In support of my FLEX 30 reading and learning, I reflect on Parkin’s Developing Sustainable Resilience in Higher Education (2020) – and how it reframes my own recent experiences as a marketing professional in higher education.
The last 18 months or so has been an incredible test of resilience for most people. And while I do feel that, generally speaking, I myself have dealt with the challenges of the pandemic as well as I could, I recognise that my own resilience has been challenged on more than one occasion.
Reflecting on Parkin’s Developing Sustainable Resilience in Higher Education piece, I was immediately struck by how familiar the challenges outlined were. I was also interested in how the notion of personal, team and organisational resilience has been central to my own recent experiences, particularly in illustrating my own coping methods.
Parkin recognises that leaders in higher education are required to create a ‘culture of care’ in a post pandemic environment. This means tackling issues like fatigue and anxiety in an uncertain future, as well as greater compassion, support and opportunities that allow staff to “rest and recharge”. He also notes that in addition to individual resilience, all of this has an inevitable knock-on effect for team and organisational resilience. “The interesting paradox here is that sometimes to be selfless we have to begin by being selfish. We hear it every time we get on an aeroplane, ‘in case of emergency, put on your own mask first before assisting others’. A simple concept that makes intuitive sense – you cannot help others for very long if you don’t take care of yourself first.”
In the last six months, I’ve had more exposure to HR than at any point on my career. There are a variety of reasons for this, not all of which I feel comfortable discussing in detail here as they involve personal, confidential matters relating to other staff members. However, what I can say is that I’ve found myself having to prioritise a culture of care to help others – at a time when my own personal resilience was being challenged like never before. On the evening of May 24th 2021, I was invited to a Microsoft Teams meeting that would take place the very next morning at 9am with no more information other than that I should prioritise it as an “important update”. Here, I was told my role as Head of Content was being “disestablished” as part of a restructure, but that I was welcome to apply for one of the two new roles being created that would incorporate my existing responsibilities. After four years as Head of Content, a role I’d taken because of my genuine passion for the University as both a brand and institution, it was a crushing blow to be told I no longer had a place there. The days and weeks that followed were a rollercoaster of emotions for me, as I tried to reflect on what had happened, and what it said about what I thought had been a valuable contribution to the University.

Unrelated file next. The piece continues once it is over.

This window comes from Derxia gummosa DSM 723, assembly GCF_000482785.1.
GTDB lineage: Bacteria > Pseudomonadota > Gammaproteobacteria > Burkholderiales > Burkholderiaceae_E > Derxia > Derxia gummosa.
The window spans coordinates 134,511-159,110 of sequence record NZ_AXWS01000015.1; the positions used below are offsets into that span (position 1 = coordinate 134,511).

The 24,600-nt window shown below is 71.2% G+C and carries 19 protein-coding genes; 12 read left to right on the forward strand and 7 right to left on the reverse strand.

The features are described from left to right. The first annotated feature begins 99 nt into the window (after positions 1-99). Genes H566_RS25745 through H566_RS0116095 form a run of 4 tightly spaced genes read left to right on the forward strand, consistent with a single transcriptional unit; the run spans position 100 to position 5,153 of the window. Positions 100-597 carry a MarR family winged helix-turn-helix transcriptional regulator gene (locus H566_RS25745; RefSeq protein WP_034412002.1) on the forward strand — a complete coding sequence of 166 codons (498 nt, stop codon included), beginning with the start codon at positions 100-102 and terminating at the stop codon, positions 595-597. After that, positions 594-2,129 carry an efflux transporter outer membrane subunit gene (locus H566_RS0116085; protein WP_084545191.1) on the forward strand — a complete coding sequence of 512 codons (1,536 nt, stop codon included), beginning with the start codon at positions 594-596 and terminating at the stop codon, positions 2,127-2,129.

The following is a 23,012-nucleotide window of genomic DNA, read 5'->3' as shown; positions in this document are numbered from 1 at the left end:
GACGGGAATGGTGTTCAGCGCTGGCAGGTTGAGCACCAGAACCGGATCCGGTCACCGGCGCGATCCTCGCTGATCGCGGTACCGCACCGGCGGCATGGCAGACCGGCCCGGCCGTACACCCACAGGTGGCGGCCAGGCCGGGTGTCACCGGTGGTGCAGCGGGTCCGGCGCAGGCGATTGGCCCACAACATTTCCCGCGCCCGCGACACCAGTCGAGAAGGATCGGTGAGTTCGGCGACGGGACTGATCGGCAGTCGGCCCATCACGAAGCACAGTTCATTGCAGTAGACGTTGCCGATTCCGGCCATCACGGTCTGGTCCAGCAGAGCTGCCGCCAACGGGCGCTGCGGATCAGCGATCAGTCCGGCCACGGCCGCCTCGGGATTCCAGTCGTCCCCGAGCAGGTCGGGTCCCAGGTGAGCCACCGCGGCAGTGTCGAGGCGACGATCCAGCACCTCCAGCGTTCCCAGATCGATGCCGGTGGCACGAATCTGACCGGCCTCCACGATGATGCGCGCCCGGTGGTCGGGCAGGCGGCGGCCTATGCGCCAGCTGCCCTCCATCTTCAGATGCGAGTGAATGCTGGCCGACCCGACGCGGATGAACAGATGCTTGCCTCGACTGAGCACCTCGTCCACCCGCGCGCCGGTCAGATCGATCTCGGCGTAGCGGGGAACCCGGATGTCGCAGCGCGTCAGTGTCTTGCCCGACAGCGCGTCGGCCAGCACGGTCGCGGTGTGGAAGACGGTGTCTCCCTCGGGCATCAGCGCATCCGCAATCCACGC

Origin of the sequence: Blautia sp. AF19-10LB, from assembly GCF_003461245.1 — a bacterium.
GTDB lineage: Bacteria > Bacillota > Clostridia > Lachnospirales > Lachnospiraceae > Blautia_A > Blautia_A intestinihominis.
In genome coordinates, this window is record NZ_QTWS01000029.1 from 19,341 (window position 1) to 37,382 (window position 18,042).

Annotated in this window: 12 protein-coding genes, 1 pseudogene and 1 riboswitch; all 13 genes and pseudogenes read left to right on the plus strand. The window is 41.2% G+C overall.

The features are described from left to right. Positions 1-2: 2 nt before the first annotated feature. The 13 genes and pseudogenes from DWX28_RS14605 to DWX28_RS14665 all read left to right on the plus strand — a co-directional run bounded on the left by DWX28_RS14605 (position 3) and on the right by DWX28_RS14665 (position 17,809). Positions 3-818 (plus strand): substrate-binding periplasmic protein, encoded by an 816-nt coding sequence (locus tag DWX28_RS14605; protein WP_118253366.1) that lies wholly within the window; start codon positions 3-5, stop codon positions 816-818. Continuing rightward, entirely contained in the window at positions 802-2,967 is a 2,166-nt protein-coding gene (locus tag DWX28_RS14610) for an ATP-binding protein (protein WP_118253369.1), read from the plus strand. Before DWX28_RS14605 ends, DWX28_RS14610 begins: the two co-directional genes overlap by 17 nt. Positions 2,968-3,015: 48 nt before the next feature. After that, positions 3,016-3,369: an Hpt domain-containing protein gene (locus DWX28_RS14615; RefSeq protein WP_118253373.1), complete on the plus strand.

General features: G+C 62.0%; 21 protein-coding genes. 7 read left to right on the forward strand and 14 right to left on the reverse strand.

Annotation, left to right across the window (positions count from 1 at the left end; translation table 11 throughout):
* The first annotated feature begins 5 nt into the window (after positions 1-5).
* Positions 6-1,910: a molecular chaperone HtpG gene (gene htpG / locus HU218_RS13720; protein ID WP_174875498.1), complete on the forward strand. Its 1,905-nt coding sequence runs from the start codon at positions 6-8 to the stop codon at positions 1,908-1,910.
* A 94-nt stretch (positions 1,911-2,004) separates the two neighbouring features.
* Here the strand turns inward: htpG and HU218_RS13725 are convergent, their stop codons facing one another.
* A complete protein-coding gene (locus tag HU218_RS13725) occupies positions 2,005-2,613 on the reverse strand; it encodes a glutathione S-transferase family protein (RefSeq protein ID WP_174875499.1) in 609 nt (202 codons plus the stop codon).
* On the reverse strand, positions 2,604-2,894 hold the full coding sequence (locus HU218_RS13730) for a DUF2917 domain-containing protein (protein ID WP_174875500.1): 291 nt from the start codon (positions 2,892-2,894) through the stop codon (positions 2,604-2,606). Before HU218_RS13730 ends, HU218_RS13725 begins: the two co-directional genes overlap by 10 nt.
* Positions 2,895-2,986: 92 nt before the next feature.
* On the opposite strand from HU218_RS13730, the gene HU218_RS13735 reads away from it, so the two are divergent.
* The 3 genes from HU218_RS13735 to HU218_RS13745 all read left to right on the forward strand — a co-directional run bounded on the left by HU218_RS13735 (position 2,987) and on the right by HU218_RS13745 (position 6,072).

Initially, I felt fear and confusion, though I must admit this very quickly became anger and frustration. I reflected upon how, when I came to the University, the Head of Content role was pretty undefined. As such, I proactively sought out areas of weaknesses in our marketing approach. I wrestled back control of our messy and disorganised social media accounts, and developed guidelines, campaigns, reporting processes and countless strategic documents and presentations that would pull it back on track enough for a dedicated social media team to take forward later. The University had no brand tone of voice or style guide, and no useable guidelines for photography, video guidelines or course content, so I created them. As well as developing content, I introduced new content formats around motion graphics and launched the university’s first official podcast. For the latter, I not only established the shows themselves, but a format, structure and approach that I used to train others in podcast development, production and publishing. Beyond content production, I was using my role to ensure the University had the tools to create better communications. Did this explain why that role was now (or why I was now) being “disestablished”? Or was it something more personal? The ‘culture of care’ that had seemingly existed in the department, communicated in reassurances about financial stability, the importance of our roles and an institutional commitment to staff support, suddenly applied to everyone except me. It was difficult not to take that as personal.